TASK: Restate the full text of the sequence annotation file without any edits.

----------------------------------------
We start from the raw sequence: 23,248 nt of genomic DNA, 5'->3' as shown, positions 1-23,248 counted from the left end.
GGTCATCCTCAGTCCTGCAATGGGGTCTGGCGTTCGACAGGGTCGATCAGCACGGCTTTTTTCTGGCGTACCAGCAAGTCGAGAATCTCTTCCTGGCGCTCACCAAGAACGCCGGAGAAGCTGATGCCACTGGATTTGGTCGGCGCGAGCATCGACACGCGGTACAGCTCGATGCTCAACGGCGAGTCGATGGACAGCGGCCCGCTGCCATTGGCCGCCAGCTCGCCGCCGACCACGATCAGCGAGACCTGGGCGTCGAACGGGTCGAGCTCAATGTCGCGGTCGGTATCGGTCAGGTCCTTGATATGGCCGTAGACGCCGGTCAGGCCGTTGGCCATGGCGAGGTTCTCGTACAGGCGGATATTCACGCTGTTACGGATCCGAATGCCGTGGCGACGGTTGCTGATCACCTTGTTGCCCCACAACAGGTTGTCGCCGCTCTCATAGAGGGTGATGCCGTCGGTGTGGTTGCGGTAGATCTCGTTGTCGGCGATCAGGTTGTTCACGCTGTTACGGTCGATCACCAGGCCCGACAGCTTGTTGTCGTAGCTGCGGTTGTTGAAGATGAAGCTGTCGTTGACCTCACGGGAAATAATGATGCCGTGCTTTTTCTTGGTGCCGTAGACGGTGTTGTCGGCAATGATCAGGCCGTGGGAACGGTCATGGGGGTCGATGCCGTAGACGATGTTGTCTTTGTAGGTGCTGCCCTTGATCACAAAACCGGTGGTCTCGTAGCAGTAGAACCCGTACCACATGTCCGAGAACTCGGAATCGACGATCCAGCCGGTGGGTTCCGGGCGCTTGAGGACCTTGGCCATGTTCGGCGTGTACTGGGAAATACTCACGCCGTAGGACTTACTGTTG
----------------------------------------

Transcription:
We start from the raw sequence: 23,248 nt of genomic DNA, 5'->3' as shown, positions 1-23,248 counted from the left end.
GGTCATCCTCAGTCCTGCAATGGGGTCTGGCGTTCGACAGGGTCGATCAGCACGGCTTTTTTCTGGCGTACCAGCAAGTCGAGAATCTCTTCCTGGCGCTCACCAAGAACGCCGGAGAAGCTGATGCCACTGGATTTGGTCGGCGCGAGCATCGACACGCGGTACAGCTCGATGCTCAACGGCGAGTCGATGGACAGCGGCCCGCTGCCATTGGCCGCCAGCTCGCCGCCGACCACGATCAGCGAGACCTGGGCGTCGAACGGGTCGAGCTCAATGTCGCGGTCGGTATCGGTCAGGTCCTTGATATGGCCGTAGACGCCGGTCAGGCCGTTGGCCATGGCGAGGTTCTCGTACAGGCGGATATTCACGCTGTTACGGATCCGAATGCCGTGGCGACGGTTGCTGATCACCTTGTTGCCCCACAACAGGTTGTCGCCGCTCTCATAGAGGGTGATGCCGTCGGTGTGGTTGCGGTAGATCTCGTTGTCGGCGATCAGGTTGTTCACGCTGTTACGGTCGATCACCAGGCCCGACAGCTTGTTGTCGTAGCTGCGGTTGTTGAAGATGAAGCTGTCGTTGACCTCACGGGAAATAATGATGCCGTGCTTTTTCTTGGTGCCGTAGACGGTGTTGTCGGCAATGATCAGGCCGTGGGAACGGTCATGGGGGTCGATGCCGTAGACGATGTTGTCTTTGTAGGTGCTGCCCTTGATCACAAAACCGGTGGTCTCGTAGCAGTAGAACCCGTACCACATGTCCGAGAACTCGGAATCGACGATCCAGCCGGTGGGTTCCGGGCGCTTGAGGACCTTGGCCATGTTCGGCGTGTACTGGGAAATACTCACGCCGTAGGACTTACTGTTG